Judging from the yellowing from heat shown in the picture it would appear that cooking pots that are too large for the available space are being used on the back burners that are really for just your 1 or 2 quart pots and percolators. The center burner in the front is the only one safe for use with things like griddles, fry pans and large cooking pots.
You do have to allow enough space between the pots and the Corian or you will burn and crack it. While Corian is heat resistant it will crack, melt and burn if exposed to high heat or flame.
The area with the crack has been exposed to some pretty high temperatures that should not occur unless a pot is getting close to a couple of inches from the counter. Corian can only withstand 212 degrees Fahrenheit without sustaining damage so if heat going around a pot from the burner gets close to it then there will eventually be some discoloring and eventually cracking. They will usually buff out the yellowing and caution you about exceeding the 212 degree limitation of the product at no charge once or twice however they will expect you to refrain from using cookware that is too large for the cooking area after the repair is done. The repairman or service advisor should have covered the possible root causes of this damage (overheating the vertical apron surrounding the stove past 212 degrees so its thermal expansion from being overheated stressed and cracked the main top) with the owner both times it occurred or at least written it down on the service ticket.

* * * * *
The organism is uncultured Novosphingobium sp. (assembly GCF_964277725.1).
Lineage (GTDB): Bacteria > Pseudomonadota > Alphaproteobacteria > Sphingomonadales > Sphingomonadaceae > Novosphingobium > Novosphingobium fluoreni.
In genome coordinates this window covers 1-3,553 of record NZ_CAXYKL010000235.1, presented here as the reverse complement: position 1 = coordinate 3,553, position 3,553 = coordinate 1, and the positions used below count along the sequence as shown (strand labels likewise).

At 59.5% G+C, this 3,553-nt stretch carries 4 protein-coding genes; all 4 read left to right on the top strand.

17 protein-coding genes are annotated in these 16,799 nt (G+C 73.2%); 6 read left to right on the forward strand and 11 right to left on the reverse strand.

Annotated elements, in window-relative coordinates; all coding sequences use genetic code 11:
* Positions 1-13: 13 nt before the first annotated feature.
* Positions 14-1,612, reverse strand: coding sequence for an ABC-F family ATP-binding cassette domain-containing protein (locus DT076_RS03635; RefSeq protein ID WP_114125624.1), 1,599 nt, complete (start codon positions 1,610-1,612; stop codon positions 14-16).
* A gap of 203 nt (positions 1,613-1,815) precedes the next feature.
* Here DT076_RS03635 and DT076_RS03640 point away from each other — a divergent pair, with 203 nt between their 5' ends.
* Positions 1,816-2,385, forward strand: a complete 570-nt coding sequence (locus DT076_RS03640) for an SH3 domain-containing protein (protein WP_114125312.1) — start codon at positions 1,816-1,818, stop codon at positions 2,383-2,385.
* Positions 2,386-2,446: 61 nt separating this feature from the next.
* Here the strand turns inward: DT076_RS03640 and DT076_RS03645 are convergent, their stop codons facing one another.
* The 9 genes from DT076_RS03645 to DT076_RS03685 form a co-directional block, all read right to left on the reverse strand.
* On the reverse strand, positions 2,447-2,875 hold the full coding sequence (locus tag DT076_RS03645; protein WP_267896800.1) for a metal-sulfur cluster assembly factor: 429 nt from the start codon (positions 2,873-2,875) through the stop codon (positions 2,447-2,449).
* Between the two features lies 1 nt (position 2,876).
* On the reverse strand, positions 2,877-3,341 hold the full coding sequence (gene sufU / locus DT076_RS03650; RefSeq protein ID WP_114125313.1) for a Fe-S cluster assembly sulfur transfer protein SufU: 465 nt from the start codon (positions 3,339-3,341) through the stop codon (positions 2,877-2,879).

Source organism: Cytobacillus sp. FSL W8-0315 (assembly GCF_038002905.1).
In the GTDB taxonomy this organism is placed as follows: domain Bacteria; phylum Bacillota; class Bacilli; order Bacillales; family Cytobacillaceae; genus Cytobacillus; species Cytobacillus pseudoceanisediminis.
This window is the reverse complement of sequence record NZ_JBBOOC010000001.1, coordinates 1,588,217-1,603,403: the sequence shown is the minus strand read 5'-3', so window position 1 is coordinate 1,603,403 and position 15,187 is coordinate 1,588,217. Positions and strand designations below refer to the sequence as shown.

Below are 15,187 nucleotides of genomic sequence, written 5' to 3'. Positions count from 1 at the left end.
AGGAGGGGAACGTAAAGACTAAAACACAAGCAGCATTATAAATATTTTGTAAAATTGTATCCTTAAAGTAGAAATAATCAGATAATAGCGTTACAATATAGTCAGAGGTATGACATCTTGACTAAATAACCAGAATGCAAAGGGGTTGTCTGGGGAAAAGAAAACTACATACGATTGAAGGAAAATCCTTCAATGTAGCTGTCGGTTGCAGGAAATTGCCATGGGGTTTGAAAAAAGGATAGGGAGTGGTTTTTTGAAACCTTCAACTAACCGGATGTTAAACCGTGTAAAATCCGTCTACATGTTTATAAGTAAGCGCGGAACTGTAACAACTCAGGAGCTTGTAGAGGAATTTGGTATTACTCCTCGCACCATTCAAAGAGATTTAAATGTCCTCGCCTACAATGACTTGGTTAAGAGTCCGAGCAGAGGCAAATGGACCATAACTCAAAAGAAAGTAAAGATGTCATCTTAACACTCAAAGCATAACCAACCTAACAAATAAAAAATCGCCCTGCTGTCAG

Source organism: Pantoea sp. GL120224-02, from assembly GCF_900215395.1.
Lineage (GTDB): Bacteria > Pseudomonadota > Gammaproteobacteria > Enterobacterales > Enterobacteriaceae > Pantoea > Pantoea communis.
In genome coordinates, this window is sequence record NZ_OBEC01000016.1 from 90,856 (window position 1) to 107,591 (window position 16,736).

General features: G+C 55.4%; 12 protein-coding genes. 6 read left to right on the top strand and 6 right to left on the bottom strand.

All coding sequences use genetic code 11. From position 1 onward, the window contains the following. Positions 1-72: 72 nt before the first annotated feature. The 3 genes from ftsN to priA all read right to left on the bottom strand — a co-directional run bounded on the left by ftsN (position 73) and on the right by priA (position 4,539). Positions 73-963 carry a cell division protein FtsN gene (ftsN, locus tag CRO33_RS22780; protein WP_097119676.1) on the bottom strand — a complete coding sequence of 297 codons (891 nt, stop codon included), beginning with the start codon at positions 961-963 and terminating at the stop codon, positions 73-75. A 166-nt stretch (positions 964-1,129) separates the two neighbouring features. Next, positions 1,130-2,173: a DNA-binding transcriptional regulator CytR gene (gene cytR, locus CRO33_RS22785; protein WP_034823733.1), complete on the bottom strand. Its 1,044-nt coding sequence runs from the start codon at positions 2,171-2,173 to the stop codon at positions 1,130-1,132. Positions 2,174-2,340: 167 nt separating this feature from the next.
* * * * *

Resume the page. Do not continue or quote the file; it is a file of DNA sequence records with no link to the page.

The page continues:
Its a tight space so one does have to keep these things in mind, even in a home kitchen, that cooking pots can't be placed too close to counter tops and other materials that can be damaged by heat. That said even stone counter tops will crack if subjected to high concentrated uneven heating.
2001 Winnebago Adventurer WFG35U